Another witness, Dan Fitger, had observed the lynchings, and had seen the riders arrive with Buchanan riding far behind. He also witnessed the shoot-out between Buchanan and the riders, stating that at least one of the vigilante riders was wounded, possibly two. However, he did not come forward until years later, for fear of the cattlemen. At the time of the trial, he stated he had been plowing in a field when the incident happened.[4][5]

In the end, the Averells' possessions were sold off at auction, and their property eventually claimed by members of the cattlemen's association. This was one of many events that eventually sparked the Johnson County War.[4][5]

Cattle Kate[edit]

The day that Watson and Averell were lynched, George Henderson received a telegram. He immediately went to the Cheyenne Daily Sun and then other papers controlled by the WGSA. The next day those papers published lurid accounts of the crimes of prostitute and cattle rustler "Cattle Kate" Maxwell and her partner-in-crime, James Averell. Daily Sun editor Ed Towse's 1,300-word article justified the "lawless but justifiable deed" of lynching Averell and "Maxwell", writing that "the cattlemen have been forced to this and more hangings will follow unless there is less thieving."[19] These articles and those that followed marked the first time that the cattlemen had used the press as a tool to justify and glorify their violence. The tactic was so successful that it was resurrected during the violence of 1891-1892.[20]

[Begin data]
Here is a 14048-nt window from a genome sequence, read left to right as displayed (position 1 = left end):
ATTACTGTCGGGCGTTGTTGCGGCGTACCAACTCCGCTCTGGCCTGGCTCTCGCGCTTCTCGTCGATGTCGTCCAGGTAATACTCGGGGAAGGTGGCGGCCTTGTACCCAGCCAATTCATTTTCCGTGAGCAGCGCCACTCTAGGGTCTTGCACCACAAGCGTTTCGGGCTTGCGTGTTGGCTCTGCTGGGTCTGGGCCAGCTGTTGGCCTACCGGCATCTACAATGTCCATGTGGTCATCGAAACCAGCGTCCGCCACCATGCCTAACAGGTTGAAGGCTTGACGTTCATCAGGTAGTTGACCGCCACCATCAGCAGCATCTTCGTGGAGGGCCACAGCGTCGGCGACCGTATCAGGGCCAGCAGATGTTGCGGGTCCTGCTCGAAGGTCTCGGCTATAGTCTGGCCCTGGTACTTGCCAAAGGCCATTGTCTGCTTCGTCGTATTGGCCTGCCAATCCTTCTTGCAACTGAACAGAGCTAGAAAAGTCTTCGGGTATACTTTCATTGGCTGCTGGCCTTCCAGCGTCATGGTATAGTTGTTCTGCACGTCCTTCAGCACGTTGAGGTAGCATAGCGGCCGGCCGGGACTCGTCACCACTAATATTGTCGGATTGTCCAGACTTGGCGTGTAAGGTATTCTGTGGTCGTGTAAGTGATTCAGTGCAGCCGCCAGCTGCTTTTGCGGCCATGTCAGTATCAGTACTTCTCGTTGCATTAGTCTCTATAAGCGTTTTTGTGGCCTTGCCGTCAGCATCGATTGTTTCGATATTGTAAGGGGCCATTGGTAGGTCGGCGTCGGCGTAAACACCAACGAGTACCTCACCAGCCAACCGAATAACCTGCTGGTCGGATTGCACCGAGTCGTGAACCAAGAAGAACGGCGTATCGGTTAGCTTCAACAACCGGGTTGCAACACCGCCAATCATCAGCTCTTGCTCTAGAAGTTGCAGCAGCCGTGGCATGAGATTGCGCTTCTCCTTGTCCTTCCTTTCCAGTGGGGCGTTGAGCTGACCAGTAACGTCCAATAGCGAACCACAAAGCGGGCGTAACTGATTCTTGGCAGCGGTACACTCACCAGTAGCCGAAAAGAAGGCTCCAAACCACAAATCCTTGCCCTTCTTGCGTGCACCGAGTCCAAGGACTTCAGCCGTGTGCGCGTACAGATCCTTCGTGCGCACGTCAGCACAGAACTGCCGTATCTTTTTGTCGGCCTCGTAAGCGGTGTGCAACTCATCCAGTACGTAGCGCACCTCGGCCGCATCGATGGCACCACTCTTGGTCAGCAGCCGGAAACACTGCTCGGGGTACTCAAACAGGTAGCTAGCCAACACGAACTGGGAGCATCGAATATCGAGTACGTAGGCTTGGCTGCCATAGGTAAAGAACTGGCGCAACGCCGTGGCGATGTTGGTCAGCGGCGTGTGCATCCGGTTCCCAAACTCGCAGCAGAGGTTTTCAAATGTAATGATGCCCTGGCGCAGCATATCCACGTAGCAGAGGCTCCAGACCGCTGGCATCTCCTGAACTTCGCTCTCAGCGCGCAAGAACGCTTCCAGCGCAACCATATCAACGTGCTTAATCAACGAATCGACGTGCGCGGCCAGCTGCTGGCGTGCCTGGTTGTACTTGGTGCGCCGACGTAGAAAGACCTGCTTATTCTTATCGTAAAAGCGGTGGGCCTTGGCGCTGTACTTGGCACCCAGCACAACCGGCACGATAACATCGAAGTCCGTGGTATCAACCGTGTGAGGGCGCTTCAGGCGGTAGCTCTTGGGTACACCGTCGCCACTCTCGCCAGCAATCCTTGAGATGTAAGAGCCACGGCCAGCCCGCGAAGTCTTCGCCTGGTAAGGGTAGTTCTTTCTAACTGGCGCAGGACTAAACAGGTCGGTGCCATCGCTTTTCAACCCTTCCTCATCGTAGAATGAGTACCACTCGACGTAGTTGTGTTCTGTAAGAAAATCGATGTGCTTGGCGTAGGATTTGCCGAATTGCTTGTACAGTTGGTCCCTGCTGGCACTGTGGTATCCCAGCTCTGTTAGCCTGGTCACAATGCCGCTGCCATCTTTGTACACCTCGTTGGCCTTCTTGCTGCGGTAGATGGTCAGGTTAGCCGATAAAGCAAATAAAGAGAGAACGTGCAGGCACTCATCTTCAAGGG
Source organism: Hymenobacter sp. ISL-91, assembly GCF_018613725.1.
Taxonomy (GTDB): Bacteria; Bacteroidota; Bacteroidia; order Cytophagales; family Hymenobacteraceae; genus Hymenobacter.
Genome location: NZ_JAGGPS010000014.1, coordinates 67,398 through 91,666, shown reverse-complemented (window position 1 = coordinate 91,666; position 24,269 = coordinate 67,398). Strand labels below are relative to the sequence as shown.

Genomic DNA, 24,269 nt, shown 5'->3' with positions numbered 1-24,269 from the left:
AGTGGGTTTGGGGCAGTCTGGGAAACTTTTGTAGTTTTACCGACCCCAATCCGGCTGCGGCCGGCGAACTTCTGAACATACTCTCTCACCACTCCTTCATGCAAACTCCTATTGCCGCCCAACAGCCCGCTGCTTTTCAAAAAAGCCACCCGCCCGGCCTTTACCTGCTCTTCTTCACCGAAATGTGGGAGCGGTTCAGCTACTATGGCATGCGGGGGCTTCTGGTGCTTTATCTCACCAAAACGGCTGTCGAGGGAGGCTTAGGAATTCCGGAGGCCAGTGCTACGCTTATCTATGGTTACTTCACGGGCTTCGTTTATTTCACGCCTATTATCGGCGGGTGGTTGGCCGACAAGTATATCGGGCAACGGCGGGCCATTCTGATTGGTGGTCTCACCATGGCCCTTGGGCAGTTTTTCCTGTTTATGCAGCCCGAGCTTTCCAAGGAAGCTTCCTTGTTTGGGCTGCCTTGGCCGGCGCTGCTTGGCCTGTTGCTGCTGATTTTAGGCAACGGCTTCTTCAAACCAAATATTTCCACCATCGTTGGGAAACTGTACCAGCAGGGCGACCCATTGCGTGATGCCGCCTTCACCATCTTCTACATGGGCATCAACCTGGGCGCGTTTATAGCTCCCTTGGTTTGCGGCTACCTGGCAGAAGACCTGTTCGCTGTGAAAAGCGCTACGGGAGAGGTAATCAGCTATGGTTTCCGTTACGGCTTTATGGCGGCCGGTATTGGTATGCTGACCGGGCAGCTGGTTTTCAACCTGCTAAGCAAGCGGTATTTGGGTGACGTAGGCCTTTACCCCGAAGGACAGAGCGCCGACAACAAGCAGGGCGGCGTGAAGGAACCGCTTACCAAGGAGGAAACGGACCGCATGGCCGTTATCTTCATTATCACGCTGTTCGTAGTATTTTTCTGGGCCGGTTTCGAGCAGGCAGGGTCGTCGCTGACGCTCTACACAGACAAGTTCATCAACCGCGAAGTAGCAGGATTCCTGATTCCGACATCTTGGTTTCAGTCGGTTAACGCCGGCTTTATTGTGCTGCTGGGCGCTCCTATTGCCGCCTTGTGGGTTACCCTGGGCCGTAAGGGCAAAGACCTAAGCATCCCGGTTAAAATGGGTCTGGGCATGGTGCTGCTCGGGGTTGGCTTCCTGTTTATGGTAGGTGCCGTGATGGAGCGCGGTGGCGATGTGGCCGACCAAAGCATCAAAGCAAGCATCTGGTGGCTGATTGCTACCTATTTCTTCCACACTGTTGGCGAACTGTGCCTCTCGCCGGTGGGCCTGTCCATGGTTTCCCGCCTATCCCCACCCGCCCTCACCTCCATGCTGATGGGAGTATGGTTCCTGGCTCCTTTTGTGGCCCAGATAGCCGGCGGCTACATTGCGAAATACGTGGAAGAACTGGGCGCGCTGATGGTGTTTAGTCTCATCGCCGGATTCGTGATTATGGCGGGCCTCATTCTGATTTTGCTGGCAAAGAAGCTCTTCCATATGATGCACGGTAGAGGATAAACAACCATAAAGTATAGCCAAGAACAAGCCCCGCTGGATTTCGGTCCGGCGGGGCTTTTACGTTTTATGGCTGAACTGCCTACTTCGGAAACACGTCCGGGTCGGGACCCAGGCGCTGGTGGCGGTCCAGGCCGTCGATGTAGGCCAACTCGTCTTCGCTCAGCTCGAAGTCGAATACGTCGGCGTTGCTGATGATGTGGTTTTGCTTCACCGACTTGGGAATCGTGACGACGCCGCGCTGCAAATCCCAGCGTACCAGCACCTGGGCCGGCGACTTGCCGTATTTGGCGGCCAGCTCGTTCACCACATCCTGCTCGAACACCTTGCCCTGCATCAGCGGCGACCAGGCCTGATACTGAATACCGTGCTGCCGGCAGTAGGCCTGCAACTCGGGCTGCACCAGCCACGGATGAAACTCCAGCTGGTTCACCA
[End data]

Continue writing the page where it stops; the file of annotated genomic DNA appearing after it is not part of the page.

Legacy[edit]

Those who knew her spoke highly of Watson. A stage station operator, Harry Ward, described Watson as "a fine looking woman", saying: "Other women looked down on her in those days, but no matter what she was or did she had a big heart. Nobody went hungry around her."[11]

Watson is the only woman to have been hanged in Wyoming. Her death, and that of Averell, "became symbols of the societal contempt raging against rustlers during the latter part of the nineteenth century."[21] The Cattle Kate myth was largely accepted until the late 20th century, when composer George Hufsmith began researching Watson's life for an opera, The Lynching of Sweetwater. He received a lot of information from her family, and eventually leveraged his research into a biography of Watson.[22]